Of tragicomedy and LoP Mpuuga

Author, Phillip Matogo. PHOTO/FILE

What you need to know:

  • The Opposition should not primarily focus on who gets what in terms of campaign financing. 

On June 17, 1871, while attempting to prove the innocence of a client who had been accused of murder, the lawyer Clement Vallandigham grabbed a firearm he thought was unloaded and ended up accidentally shooting himself with the gun.

Before shooting himself dead in defence of his client, Vallandigham was a successful and well-known lawyer in the area of Dayton, Ohio, USA.

He was an independent thinker who had a long history of disagreeing with the government and was even exiled to Canada at one point in his career because he chose conflict over conciliation when it came to contracting any business with the government.

When he returned to Ohio from exile, it’s true, he resumed his business as usual and went on quarrelling with the government like no man’s business.

It was soon after his return that he took on a client accused of murder. His client was accused of shooting someone dead.

However, Vallandigham insisted that the victim had accidentally shot himself in the stomach.
The judge was unconvinced, but Vallandigham insisted that is what happened.
He thus decided to demonstrate how this happened by showing the judge visually how the victim could have shot himself in the stomach.

He thus picked up the gun, thinking it was unloaded, and accidentally shot himself in the stomach!
After this fatal demonstration, Vallandigham was rushed to hospital but unfortunately died of his gunshot wound. Mercifully, he did not die for nothing as the court was forced to find his client not guilty. 

The moral of this story is that sometimes we shoot ourselves in the foot, in Vallandigham’s case the stomach, when we are overly zealous in terms of what we seek to achieve.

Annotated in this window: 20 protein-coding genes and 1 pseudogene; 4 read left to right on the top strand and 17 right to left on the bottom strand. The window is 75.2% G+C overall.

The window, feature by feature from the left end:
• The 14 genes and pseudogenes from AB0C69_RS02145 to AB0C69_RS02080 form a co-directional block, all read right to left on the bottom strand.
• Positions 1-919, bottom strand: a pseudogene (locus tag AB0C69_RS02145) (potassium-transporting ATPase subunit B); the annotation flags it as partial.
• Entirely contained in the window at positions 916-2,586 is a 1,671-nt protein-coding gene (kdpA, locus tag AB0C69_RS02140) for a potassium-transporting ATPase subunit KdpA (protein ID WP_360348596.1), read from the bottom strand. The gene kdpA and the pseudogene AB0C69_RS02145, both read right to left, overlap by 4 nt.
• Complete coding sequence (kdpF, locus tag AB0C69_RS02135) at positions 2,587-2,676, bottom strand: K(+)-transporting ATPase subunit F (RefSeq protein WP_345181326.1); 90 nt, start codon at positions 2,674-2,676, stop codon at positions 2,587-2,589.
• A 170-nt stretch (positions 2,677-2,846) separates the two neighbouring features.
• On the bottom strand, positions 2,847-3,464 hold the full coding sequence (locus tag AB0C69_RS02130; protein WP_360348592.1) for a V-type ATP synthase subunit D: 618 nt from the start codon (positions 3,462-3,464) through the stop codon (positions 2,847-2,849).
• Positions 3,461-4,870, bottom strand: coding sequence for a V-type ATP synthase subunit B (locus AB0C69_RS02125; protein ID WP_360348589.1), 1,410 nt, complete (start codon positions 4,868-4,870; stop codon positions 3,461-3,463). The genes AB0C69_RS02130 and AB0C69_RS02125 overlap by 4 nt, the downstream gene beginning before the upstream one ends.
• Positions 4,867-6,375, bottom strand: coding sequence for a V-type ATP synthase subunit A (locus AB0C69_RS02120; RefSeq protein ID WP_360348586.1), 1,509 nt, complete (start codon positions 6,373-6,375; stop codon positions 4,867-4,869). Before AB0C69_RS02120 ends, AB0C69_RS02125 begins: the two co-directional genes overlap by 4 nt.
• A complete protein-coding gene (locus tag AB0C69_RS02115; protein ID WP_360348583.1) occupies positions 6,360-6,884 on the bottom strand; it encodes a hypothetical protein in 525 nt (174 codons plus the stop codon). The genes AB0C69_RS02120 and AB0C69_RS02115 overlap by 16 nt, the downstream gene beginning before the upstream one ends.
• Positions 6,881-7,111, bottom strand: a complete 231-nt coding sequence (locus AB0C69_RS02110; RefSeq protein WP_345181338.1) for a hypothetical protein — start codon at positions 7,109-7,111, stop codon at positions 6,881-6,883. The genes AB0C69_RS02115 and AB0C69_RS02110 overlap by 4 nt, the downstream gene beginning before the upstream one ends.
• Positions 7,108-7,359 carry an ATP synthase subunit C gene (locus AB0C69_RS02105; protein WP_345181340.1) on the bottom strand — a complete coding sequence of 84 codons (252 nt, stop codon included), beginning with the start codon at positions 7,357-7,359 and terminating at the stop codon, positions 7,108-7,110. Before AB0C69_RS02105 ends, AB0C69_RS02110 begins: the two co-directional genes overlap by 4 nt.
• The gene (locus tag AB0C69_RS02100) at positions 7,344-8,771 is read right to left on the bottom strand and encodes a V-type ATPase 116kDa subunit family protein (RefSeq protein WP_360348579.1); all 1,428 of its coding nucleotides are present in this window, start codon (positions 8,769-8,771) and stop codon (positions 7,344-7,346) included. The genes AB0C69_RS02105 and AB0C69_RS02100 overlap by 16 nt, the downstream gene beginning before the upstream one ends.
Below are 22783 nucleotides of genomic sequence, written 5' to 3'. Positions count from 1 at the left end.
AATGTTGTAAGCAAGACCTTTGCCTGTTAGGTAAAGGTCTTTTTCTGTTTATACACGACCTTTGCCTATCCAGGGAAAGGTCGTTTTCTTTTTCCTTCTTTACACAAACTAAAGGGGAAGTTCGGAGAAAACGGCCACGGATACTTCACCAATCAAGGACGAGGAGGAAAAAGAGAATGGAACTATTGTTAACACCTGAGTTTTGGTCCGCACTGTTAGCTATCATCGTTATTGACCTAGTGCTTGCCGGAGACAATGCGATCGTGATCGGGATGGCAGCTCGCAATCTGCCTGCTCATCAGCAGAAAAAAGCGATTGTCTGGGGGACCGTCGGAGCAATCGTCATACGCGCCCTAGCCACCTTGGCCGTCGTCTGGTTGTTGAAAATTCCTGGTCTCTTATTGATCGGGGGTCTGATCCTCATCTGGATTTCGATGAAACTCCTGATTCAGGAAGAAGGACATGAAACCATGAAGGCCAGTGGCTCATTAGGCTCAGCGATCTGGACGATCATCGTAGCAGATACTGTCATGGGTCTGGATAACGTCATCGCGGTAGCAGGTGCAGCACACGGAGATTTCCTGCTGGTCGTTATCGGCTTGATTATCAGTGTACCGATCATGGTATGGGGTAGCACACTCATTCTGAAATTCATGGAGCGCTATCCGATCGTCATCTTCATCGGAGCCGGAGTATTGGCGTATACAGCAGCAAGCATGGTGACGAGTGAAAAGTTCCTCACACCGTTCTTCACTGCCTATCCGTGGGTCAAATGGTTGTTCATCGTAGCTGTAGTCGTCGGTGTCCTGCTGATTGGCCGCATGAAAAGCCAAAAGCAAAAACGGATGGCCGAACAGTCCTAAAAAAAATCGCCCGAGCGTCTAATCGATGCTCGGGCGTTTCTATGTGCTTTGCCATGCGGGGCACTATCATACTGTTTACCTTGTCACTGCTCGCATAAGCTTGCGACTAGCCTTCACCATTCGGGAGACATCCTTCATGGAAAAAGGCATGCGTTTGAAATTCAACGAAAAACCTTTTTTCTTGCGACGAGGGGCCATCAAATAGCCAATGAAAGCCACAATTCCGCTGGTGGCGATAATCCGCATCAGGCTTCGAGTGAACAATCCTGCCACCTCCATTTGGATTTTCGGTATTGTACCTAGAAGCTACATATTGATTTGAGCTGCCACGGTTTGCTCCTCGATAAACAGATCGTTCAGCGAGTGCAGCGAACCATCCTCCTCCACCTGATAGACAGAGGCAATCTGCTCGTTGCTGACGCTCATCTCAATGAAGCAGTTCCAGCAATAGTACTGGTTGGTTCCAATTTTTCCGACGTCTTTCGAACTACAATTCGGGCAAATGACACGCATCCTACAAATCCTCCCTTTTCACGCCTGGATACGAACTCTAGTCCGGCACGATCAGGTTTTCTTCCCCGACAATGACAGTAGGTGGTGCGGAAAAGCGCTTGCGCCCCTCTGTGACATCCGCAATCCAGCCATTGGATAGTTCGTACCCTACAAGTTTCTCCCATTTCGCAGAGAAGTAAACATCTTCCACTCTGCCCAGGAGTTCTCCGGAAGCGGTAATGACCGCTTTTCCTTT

This week, for example, the Leader of the Opposition in Parliament, Mathias Mpuuga, advised MPs from Trinidad and Tobago, a Caribbean nation, to be cautious when writing laws on campaign financing.

“The reliance on a partisan appointed electoral commission to be the administrator of the political parties and organisations’ public funding [in Uganda] failed the neutrality test,” Mpuuga said.
He then expressly criticised the 2008 amendments to Uganda’s Political Parties and Organisations Act, 2005, especially sections 9 and 12. These, he said, were intended to limit the funding of Opposition parties from private and foreign sources.

“It came as a halfhearted justification for the State to clamp down on foreign donations,” he said.
Mpuuga seemed to imply that foreign donations are in and of themselves a good thing and thus must not be ‘clamped down’ by the State. Yet foreign donations come with foreign interests attached to them and these interests are often inimical instead of identical to our own. 

Again, Mpuuga fails to mention another key factor of political campaigns as being platforms upon which issues are discussed. The purpose of discussing issues being to influence who holds office and what policies they pursue in the public interest. 

As such, incumbent spending during any campaign should be a concern to all, especially when challenger spending is continuously unequal to the costs of an election. 

However, the Opposition should not primarily focus on who gets what in terms of campaign financing, but instead focus on how this financing relates to the Opposition’s name and issues recognition amongst the population. 

To this day, many Ugandans have no clue what the Opposition stands for beyond it making a case for change. If this is not clarified to the people, the Opposition will become like a Shakespearean reality: all sound and fury, signifying nothing. 

Then, like Vallandigham, it shall win its case at the expense of its own existence.

Mr Matogo is a professional copywriter  
[email protected]

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